Neodymium glass solid-state lasers are used in extremely high power (terawatt scale), high energy (megajoules) multiple beam systems for inertial confinement fusion (see last bulleted paragraph above). Nd:glass lasers are usually frequency tripled to the third harmonic at 351 nm in laser fusion devices.
Neodymium glass is becoming widely used in incandescent light bulbs, to provide a more "natural" light. It has been patented for use in automobile rear-view mirrors, to reduce the glare at night.
The first commercial use of purified neodymium was in glass coloration, starting with experiments by Leo Moser in November 1927. The resulting "Alexandrite" glass remains a signature color of the Moser glassworks to this day. Neodymium glass was widely emulated in the early 1930s by American glasshouses, most notably Heisey, Fostoria ("wisteria"), Cambridge ("heatherbloom"), and Steuben ("wisteria"), and elsewhere (e.g. Lalique, in France, or Murano). Tiffin's "twilight" remained in production from about 1950 to 1980. Current sources include glassmakers in the Czech Republic, the United States, and China.
The sharp absorption bands of neodymium cause the glass color to change under different lighting conditions, being reddish-purple under daylight or yellow incandescent light, but blue under white fluorescent lighting, or greenish under trichromatic lighting. This color-change phenomenon is highly prized by collectors. In combination with gold or selenium, beautiful red colors result. Since neodymium coloration depends upon "forbidden" f-f transitions deep within the atom, there is relatively little influence on the color from the chemical environment, so the color is impervious to the thermal history of the glass. However, for the best color, iron-containing impurities need to be minimized in the silica used to make the glass. The same forbidden nature of the f-f transitions makes rare-earth colorants less intense than those provided by most d-transition elements, so more has to be used in a glass to achieve the desired color intensity. The original Moser recipe used about 5% of neodymium oxide in the glass melt, a sufficient quantity such that Moser referred to these as being "rare earth doped" glasses. Being a strong base, that level of neodymium would have affected the melting properties of the glass, and the lime content of the glass might have had to be adjusted accordingly.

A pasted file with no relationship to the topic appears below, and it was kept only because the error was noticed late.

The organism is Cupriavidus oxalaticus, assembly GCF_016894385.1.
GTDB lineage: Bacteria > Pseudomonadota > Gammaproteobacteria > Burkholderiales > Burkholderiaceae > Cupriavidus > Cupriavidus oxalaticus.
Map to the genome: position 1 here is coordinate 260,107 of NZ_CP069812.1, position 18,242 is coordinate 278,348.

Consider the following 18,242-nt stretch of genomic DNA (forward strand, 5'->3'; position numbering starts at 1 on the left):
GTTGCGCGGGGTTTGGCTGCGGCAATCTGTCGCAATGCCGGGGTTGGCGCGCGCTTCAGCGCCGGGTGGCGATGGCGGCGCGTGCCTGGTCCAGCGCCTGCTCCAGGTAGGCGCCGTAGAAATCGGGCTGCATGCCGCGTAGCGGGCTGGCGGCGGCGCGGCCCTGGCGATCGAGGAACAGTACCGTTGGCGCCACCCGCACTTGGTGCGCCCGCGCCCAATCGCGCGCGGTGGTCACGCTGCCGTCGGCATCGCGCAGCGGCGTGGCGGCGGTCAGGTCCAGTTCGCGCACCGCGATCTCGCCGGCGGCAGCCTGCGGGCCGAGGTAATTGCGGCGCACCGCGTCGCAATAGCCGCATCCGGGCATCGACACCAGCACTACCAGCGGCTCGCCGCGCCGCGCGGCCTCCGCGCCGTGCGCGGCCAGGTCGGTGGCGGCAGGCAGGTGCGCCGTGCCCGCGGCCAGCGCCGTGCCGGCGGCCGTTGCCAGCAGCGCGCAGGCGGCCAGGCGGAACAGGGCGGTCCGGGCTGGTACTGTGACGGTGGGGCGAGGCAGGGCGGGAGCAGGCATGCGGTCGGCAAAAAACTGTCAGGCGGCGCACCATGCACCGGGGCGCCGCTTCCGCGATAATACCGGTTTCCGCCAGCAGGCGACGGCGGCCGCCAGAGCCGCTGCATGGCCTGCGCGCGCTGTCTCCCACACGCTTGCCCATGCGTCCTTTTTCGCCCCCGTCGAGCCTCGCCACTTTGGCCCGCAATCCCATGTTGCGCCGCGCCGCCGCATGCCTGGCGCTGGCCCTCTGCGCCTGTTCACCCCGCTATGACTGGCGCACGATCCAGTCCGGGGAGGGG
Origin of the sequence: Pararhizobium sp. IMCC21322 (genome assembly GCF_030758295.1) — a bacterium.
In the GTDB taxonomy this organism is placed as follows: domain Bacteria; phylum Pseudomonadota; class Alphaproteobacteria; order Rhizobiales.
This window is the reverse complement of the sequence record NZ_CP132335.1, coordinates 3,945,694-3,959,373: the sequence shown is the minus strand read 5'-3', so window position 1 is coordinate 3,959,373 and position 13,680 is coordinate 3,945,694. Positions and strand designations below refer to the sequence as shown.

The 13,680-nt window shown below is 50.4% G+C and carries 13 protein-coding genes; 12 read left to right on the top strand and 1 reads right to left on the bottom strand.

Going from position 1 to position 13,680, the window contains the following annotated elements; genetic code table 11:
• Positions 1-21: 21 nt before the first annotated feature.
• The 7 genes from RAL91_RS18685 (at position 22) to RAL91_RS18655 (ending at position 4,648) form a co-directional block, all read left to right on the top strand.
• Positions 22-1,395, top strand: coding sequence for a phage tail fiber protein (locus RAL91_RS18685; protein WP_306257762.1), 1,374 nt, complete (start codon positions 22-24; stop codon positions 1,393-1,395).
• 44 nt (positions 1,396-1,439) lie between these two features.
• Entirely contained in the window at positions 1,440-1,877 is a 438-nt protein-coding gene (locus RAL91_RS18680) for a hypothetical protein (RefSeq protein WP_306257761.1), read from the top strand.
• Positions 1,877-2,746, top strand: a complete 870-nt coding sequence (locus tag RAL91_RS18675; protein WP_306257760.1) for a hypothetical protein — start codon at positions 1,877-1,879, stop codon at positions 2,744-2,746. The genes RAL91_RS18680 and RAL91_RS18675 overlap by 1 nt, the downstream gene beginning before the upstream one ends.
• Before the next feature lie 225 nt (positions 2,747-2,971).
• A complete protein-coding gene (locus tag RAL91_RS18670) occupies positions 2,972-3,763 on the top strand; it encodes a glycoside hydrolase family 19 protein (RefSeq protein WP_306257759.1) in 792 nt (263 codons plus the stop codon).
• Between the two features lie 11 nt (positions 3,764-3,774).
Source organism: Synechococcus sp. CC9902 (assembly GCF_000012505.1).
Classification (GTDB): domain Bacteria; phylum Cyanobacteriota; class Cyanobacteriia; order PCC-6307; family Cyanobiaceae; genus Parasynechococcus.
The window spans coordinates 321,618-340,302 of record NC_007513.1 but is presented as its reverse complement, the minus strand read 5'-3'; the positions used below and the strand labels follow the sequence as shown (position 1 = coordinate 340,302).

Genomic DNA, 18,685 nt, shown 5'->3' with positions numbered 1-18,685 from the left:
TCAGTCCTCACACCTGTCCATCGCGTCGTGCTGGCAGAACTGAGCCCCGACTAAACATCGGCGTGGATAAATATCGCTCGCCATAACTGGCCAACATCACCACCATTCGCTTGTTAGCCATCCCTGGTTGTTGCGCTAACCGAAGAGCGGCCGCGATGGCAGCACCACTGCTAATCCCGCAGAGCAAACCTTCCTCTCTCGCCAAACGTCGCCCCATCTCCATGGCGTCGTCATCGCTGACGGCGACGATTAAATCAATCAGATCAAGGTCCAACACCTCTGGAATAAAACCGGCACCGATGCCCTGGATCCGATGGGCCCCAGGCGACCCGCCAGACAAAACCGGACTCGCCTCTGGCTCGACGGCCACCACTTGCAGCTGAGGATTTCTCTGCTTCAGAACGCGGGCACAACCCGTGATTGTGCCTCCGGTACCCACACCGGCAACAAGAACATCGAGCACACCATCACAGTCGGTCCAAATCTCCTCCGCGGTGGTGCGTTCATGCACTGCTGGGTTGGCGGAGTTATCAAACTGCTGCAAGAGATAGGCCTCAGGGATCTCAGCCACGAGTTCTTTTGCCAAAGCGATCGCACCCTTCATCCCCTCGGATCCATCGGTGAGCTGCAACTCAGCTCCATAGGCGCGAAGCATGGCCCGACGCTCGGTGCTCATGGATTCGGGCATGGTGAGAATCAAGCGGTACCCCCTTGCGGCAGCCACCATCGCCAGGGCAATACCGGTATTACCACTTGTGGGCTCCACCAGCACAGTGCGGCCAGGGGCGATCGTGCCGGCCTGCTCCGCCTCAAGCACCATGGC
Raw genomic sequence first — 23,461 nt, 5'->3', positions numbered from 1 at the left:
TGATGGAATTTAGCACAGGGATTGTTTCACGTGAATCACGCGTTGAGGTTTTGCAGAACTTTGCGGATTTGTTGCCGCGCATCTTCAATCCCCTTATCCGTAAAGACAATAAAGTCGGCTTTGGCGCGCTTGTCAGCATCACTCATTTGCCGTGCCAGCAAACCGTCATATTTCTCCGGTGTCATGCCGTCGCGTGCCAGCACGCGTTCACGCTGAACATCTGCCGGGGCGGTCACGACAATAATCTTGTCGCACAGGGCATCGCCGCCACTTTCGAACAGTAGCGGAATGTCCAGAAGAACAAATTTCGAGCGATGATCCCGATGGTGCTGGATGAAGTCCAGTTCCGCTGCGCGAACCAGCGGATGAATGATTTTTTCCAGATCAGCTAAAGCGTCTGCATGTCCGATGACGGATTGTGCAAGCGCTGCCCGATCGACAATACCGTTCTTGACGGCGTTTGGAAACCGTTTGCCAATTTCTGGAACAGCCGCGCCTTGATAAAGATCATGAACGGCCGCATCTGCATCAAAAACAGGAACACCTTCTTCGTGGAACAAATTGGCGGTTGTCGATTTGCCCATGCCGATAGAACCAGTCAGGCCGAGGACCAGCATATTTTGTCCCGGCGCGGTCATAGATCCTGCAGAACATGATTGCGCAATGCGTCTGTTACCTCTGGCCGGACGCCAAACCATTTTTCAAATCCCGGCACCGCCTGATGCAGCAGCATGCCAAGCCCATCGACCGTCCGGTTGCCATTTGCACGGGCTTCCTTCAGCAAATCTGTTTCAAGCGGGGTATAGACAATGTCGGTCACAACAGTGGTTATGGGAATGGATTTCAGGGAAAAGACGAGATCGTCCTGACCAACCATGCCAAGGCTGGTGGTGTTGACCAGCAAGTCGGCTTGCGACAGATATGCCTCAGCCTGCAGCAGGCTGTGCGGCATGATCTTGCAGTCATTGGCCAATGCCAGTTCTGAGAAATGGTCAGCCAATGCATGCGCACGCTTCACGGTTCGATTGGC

Neodymium metal dust is a combustion and explosion hazard. Neodymium compounds, as with all rare earth metals, are of low to moderate toxicity; however its toxicity has not been thoroughly investigated. Neodymium dust and salts are very irritating to the eyes and mucous membranes, and moderately irritating to skin. Breathing the dust can cause lung embolisms, and accumulated exposure damages the liver. Neodymium also acts as an anticoagulant, especially when given intravenously.
Neodymium magnets have been tested for medical uses such as magnetic braces and bone repair, but biocompatibility issues have prevented widespread application. Commercially available magnets made from neodymium are exceptionally strong, and can attract each other from large distances. If not handled carefully, they come together very quickly and forcefully, causing injuries. For example, a person lost part of his finger when two magnets he was using snapped together from 50 cm away. Another danger is when two such magnets snap together, the force of the collision can cause them to shatter, sending sharp pieces flying around, potentially causing serious injuries.
* Neodymium magnet (NIB or Nd2Fe14B)
1. ^ Gschneidner, K.A., and Eyring, L., Handbook on the Physics and Chemistry of Rare Earths, North Holland Publishing Co., Amsterdam, 1978.
* "The Industrial Chemistry of the Lanthanons, Yttrium, Thorium and Uranium", by R.J. Callow, Pergamon Press 1967.